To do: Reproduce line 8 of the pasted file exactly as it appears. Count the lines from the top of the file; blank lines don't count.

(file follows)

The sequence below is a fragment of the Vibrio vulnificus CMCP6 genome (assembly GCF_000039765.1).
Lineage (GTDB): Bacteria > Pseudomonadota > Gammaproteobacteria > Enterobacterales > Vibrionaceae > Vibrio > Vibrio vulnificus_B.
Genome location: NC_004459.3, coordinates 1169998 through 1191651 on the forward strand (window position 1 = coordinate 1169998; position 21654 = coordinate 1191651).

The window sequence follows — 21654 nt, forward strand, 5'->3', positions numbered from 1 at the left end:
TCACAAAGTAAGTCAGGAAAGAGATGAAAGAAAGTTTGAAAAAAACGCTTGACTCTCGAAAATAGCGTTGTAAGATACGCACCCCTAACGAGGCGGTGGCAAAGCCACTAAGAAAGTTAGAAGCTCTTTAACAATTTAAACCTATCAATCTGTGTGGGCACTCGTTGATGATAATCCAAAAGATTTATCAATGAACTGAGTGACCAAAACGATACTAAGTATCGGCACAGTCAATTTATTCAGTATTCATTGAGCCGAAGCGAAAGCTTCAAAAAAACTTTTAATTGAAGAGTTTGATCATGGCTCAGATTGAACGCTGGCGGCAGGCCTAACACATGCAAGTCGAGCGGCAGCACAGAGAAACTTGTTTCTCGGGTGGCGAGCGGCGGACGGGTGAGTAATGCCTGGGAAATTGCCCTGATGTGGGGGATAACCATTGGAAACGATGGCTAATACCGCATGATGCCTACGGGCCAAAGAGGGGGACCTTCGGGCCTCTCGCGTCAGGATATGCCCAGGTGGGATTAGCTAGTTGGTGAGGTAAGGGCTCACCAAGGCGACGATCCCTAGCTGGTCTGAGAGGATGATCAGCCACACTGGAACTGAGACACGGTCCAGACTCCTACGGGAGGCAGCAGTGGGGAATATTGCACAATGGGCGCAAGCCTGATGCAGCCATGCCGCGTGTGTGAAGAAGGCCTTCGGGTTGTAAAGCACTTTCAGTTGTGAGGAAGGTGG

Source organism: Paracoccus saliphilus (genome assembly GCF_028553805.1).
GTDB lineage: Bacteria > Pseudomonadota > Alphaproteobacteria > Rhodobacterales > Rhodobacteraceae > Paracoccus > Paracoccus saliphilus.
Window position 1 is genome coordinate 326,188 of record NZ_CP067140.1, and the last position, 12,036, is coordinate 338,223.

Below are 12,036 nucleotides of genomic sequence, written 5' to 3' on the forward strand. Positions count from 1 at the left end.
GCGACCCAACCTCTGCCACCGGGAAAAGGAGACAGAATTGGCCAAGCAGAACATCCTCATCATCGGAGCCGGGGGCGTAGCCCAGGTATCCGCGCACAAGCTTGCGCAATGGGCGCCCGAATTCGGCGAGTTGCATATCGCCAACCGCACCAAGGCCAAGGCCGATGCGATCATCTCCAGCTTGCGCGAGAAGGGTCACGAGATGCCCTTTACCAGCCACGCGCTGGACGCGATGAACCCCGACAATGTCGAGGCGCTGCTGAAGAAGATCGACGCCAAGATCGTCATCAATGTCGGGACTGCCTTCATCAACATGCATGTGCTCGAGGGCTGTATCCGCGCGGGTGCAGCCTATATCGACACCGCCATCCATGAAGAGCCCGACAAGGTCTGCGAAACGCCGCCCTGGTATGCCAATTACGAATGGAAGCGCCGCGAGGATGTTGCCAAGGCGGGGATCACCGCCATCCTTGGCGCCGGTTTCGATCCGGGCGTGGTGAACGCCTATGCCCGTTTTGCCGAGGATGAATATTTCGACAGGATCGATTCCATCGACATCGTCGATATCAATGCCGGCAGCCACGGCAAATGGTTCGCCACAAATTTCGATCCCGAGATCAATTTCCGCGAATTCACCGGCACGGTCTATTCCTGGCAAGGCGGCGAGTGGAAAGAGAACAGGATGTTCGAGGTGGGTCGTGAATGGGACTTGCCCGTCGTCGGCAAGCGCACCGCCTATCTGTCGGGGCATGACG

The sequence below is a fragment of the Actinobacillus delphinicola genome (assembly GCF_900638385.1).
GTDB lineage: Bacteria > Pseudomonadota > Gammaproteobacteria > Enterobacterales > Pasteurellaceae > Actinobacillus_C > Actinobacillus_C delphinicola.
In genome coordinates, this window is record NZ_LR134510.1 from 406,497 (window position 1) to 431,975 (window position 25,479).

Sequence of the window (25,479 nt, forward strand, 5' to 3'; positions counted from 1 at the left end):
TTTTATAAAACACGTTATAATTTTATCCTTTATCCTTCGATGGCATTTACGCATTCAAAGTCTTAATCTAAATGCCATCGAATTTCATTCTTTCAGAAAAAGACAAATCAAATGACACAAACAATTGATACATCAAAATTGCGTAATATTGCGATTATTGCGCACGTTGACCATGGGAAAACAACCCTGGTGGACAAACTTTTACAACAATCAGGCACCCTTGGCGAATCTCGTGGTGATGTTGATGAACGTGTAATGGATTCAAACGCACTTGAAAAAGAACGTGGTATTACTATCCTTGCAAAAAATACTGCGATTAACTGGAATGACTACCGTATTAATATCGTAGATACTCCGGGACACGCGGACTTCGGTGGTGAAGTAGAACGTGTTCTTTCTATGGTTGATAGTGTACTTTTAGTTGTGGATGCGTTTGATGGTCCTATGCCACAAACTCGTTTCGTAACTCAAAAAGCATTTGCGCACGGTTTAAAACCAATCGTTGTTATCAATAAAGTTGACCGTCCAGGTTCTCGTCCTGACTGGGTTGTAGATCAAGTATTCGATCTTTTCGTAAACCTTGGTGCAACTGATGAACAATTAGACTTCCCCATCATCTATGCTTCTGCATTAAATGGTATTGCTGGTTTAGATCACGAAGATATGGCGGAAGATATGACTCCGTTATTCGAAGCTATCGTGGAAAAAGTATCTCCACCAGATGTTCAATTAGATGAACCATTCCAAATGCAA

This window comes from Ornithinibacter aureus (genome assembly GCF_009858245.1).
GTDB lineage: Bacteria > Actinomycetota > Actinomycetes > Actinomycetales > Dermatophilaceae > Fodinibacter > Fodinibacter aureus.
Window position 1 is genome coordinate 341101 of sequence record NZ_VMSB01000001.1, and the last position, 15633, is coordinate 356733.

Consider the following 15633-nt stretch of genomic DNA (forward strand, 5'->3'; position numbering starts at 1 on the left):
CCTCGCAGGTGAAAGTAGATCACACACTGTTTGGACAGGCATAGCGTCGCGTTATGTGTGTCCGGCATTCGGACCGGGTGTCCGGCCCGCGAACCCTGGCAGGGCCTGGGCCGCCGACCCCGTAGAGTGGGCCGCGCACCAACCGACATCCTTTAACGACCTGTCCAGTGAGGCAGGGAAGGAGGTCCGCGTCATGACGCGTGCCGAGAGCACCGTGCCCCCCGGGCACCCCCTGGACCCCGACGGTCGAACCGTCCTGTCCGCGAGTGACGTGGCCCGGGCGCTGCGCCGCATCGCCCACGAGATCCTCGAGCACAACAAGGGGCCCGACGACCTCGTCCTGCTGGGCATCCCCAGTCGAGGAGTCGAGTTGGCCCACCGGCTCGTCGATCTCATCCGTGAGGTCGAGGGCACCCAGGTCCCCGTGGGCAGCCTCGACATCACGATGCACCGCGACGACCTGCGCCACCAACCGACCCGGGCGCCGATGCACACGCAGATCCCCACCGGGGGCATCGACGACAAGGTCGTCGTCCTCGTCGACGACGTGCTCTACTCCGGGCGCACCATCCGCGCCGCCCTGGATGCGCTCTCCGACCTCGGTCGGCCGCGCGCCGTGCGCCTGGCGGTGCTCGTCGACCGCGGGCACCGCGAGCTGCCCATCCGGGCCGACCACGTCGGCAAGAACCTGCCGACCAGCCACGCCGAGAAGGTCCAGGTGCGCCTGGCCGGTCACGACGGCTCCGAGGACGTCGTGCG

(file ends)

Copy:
Window position 1 is genome coordinate 326,188 of record NZ_CP067140.1, and the last position, 12,036, is coordinate 338,223.